Police reform proposals tend to assume that victims are male or nongendered, which means that they rarely examine how neutral laws affect women, trans people and gender-nonconforming people. According to Andrea Ritchie — a community organizer, a police misconduct attorney focusing on the experiences of women of color in the criminal legal system and a co-author of the recent report “Say Her Name: Resisting Police Brutality Against Black Women” — police reform proposals must include the “elimination of vague offenses such as ‘disorderly conduct,’ which punish women for failing to comply with racialized gender norms.”
Also necessary, according to Ritchie, are police profiling bans that include prohibitions on discrimination on the basis of gender and gender identity (alongside race and other factors), as New York City’s Community Safety Act and the expanded version of the End Racial Profiling Act, introduced in the U.S. Senate this year, would do.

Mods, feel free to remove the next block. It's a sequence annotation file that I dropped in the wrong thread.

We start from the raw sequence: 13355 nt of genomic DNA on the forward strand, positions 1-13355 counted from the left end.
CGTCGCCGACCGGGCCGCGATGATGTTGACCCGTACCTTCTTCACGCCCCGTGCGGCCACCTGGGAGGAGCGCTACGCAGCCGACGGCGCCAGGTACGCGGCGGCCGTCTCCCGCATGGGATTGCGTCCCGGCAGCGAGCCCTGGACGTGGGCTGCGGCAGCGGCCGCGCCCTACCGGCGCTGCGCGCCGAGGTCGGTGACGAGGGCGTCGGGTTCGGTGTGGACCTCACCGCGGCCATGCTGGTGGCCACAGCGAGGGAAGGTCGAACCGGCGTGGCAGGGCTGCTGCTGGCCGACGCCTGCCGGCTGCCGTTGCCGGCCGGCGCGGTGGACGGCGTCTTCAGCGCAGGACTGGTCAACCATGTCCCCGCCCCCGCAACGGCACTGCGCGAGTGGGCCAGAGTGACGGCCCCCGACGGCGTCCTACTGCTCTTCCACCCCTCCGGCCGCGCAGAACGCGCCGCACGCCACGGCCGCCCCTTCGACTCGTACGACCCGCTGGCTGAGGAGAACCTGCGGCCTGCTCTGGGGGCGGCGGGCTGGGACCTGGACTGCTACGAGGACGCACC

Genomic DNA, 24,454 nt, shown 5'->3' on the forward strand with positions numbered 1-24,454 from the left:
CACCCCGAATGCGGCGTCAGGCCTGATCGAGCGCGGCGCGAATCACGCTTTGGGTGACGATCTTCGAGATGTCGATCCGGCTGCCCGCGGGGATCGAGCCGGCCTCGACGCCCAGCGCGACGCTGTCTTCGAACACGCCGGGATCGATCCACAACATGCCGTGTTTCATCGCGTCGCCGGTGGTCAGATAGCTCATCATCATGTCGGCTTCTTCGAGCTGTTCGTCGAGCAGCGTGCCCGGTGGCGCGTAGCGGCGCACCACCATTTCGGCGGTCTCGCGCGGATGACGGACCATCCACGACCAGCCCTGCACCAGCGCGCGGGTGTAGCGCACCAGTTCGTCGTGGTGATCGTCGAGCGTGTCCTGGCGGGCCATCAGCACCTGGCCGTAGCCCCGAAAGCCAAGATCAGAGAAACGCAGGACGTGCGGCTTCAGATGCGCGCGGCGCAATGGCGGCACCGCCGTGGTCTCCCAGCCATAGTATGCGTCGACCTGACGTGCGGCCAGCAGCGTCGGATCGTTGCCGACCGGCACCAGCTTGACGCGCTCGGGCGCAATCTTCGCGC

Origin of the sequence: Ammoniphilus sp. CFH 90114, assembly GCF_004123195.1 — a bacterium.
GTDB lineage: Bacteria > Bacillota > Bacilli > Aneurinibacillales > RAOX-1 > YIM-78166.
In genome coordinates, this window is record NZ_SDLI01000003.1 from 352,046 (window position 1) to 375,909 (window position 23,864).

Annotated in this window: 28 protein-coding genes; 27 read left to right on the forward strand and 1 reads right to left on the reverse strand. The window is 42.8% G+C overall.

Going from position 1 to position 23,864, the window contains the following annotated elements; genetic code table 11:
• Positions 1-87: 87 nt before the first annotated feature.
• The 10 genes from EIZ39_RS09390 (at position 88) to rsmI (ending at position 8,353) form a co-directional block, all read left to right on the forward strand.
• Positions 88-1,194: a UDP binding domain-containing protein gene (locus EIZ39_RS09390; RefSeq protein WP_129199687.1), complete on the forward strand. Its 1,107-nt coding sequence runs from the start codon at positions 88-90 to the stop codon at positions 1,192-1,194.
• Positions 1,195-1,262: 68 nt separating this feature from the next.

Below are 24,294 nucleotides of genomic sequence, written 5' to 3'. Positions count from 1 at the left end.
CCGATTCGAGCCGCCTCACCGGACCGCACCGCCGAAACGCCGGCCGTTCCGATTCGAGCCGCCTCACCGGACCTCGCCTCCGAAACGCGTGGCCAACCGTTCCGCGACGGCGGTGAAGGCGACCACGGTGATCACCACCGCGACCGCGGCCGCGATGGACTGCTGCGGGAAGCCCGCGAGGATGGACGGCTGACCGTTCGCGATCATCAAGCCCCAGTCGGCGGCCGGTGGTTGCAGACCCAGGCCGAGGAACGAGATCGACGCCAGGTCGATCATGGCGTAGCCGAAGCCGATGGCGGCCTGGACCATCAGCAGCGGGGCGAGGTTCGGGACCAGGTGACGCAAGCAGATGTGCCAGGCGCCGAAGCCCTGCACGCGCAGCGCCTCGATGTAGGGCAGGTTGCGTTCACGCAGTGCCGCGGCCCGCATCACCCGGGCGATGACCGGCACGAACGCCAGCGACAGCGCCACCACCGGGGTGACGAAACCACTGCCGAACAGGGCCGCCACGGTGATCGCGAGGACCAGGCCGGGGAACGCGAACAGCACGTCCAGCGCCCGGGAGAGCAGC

Further, we need more specialized trainings on sexual assault and violence that underscore the specific ways that women, trans people and gender-nonconforming people experience overpolicing. Moreover, women affected by policing need particularized services because they often exhibit symptoms common among victims of sexual assault.
Innovative solutions outside the criminal legal system can also help. For example, the Audre Lorde Project’s Safe Outside Collective uses community-based strategies by training businesses and neighbors to recognize and prevent violence instead of reflexively calling the police.
Advocacy strategies that include gender and gender identity often do not get highlighted in national conversations about policing, but they need to be. “Say Her Name” seeks to ensure that black women’s experiences — from Sandra Bland to Rekia Boyd — are included in overarching demands for police reform. Giving voice to women who are policed as gender outlaws because they do not conform to social norms is a good first step. The violence has to stop now.